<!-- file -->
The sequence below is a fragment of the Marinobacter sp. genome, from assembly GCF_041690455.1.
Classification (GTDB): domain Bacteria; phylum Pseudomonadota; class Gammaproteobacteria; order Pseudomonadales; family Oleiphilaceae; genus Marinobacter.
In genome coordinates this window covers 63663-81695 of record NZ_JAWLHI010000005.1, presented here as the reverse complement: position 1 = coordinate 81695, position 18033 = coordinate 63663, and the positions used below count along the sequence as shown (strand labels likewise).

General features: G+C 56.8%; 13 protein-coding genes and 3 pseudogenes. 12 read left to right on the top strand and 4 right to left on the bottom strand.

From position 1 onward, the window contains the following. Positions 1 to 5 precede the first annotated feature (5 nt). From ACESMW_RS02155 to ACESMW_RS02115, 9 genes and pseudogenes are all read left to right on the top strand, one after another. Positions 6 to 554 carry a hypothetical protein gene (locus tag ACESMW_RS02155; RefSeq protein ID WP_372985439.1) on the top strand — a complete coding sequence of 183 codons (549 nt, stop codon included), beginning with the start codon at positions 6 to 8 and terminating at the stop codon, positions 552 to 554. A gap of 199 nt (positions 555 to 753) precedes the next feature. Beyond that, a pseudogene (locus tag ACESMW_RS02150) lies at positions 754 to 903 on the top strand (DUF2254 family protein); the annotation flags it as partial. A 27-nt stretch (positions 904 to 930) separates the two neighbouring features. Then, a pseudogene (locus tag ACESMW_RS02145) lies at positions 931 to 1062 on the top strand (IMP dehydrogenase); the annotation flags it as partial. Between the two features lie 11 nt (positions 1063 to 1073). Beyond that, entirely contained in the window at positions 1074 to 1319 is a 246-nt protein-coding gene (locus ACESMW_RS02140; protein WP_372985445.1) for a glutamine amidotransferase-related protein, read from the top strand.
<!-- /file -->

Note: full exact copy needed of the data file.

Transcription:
The sequence below is a fragment of the Marinobacter sp. genome, from assembly GCF_041690455.1.
Classification (GTDB): domain Bacteria; phylum Pseudomonadota; class Gammaproteobacteria; order Pseudomonadales; family Oleiphilaceae; genus Marinobacter.
In genome coordinates this window covers 63663-81695 of record NZ_JAWLHI010000005.1, presented here as the reverse complement: position 1 = coordinate 81695, position 18033 = coordinate 63663, and the positions used below count along the sequence as shown (strand labels likewise).

General features: G+C 56.8%; 13 protein-coding genes and 3 pseudogenes. 12 read left to right on the top strand and 4 right to left on the bottom strand.

From position 1 onward, the window contains the following. Positions 1 to 5 precede the first annotated feature (5 nt). From ACESMW_RS02155 to ACESMW_RS02115, 9 genes and pseudogenes are all read left to right on the top strand, one after another. Positions 6 to 554 carry a hypothetical protein gene (locus tag ACESMW_RS02155; RefSeq protein ID WP_372985439.1) on the top strand — a complete coding sequence of 183 codons (549 nt, stop codon included), beginning with the start codon at positions 6 to 8 and terminating at the stop codon, positions 552 to 554. A gap of 199 nt (positions 555 to 753) precedes the next feature. Beyond that, a pseudogene (locus tag ACESMW_RS02150) lies at positions 754 to 903 on the top strand (DUF2254 family protein); the annotation flags it as partial. A 27-nt stretch (positions 904 to 930) separates the two neighbouring features. Then, a pseudogene (locus tag ACESMW_RS02145) lies at positions 931 to 1062 on the top strand (IMP dehydrogenase); the annotation flags it as partial. Between the two features lie 11 nt (positions 1063 to 1073). Beyond that, entirely contained in the window at positions 1074 to 1319 is a 246-nt protein-coding gene (locus ACESMW_RS02140; protein WP_372985445.1) for a glutamine amidotransferase-related protein, read from the top strand.